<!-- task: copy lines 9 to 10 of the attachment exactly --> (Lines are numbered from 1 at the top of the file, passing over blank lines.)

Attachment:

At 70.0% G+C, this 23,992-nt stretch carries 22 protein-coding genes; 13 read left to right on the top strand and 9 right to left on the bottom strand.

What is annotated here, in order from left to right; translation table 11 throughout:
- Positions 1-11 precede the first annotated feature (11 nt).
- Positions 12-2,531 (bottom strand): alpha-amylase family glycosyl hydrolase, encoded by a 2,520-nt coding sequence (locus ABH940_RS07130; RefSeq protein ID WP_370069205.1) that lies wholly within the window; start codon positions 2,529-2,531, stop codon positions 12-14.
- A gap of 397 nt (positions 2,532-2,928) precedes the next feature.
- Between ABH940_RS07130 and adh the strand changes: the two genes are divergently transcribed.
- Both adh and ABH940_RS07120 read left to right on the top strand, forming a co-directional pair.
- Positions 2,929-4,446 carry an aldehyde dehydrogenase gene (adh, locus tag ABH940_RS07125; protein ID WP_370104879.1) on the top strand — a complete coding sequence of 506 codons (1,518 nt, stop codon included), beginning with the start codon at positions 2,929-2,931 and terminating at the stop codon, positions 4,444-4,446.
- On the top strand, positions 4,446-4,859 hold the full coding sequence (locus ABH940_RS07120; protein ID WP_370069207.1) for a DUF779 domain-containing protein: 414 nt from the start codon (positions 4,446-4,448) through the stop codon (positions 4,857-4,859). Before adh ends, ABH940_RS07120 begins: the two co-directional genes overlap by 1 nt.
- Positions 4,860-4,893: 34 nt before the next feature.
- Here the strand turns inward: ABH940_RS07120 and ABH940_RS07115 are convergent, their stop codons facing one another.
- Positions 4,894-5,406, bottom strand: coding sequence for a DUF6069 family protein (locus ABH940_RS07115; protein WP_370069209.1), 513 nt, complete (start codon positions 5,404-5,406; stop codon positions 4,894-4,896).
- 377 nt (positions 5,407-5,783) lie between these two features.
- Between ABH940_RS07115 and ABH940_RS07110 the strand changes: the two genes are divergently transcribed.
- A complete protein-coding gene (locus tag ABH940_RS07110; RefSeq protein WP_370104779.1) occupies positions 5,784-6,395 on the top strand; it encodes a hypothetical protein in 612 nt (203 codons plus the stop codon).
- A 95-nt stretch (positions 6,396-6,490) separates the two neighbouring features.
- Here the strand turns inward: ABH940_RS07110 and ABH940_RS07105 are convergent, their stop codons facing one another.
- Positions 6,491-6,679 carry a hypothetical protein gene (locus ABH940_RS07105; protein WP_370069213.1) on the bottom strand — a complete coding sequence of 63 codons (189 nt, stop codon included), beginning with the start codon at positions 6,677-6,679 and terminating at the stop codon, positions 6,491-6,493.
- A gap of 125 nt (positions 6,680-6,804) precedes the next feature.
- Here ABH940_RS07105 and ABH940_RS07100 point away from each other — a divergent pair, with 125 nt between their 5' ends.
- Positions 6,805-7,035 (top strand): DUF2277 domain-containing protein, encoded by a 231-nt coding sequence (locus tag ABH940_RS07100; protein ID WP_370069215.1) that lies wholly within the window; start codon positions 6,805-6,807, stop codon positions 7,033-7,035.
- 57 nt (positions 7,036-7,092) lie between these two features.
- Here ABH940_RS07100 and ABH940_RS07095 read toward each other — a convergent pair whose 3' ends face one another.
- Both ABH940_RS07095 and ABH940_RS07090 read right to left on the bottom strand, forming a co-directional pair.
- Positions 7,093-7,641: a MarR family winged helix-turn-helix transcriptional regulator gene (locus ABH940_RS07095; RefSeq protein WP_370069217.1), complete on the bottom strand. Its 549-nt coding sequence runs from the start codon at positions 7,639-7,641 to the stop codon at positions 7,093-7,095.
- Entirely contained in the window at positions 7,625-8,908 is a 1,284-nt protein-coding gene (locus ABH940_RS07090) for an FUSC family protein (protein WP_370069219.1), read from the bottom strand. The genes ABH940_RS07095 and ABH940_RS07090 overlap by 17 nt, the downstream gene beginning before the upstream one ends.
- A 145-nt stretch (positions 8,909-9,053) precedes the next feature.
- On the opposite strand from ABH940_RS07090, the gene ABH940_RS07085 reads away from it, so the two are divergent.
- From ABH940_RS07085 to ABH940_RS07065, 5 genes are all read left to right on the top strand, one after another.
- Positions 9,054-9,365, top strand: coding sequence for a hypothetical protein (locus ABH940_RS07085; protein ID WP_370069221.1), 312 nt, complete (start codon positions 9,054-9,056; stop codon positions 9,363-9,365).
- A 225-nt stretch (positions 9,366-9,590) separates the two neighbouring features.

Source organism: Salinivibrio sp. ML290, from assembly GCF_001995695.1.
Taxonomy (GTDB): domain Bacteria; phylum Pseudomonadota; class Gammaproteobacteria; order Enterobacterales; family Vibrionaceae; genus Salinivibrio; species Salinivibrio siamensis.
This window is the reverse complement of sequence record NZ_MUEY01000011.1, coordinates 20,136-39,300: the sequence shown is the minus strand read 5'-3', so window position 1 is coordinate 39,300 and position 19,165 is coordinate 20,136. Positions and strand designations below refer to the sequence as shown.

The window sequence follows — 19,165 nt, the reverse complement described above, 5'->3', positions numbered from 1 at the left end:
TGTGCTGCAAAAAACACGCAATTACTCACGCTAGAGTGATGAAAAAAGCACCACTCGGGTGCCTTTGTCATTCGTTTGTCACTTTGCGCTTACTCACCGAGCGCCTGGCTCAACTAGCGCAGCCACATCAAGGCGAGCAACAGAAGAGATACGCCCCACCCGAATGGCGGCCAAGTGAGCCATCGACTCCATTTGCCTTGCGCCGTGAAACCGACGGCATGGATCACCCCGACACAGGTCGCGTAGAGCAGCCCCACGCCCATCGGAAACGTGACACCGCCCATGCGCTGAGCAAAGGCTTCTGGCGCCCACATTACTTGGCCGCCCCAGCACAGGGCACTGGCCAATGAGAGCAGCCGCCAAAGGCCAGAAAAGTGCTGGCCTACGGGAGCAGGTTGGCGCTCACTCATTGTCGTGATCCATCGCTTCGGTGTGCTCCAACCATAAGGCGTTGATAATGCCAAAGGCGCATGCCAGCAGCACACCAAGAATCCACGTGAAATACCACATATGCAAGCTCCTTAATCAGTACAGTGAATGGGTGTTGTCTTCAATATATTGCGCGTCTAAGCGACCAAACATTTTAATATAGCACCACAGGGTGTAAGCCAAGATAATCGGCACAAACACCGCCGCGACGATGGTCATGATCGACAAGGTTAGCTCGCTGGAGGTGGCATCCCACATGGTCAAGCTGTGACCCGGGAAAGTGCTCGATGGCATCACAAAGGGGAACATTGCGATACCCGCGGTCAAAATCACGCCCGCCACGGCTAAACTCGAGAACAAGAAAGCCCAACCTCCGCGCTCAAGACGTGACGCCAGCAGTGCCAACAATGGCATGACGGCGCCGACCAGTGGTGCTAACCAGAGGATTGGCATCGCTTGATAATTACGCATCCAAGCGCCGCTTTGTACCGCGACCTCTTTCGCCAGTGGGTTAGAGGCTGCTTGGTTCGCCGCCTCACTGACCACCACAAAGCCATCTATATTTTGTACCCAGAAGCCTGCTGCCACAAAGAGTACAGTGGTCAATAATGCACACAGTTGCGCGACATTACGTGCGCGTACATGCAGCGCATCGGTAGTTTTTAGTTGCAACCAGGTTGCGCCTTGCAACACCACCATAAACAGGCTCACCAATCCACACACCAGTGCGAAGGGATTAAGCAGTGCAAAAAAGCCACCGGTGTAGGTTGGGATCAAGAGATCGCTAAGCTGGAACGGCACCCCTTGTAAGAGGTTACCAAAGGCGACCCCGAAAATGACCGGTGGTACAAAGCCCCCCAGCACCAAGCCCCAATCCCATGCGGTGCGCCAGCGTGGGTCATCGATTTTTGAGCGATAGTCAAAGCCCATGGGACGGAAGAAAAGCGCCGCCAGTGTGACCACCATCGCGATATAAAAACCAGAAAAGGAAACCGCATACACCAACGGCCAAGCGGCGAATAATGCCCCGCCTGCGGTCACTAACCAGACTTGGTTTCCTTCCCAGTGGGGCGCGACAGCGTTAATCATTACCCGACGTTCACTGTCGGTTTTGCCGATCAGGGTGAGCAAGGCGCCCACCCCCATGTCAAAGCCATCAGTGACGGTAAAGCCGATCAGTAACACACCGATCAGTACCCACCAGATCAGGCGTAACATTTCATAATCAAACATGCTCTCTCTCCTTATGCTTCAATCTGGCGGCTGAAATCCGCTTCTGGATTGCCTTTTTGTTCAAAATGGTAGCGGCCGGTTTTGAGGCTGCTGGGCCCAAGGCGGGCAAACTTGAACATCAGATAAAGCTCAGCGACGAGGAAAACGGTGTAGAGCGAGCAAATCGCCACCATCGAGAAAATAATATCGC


- On the top strand, positions 4,446-4,859 hold the full coding sequence (locus ABH940_RS07120; protein ID WP_370069207.1) for a DUF779 domain-containing protein: 414 nt from the start codon (positions 4,446-4,448) through the stop codon (positions 4,857-4,859). Before adh ends, ABH940_RS07120 begins: the two co-directional genes overlap by 1 nt.
- Positions 4,860-4,893: 34 nt before the next feature.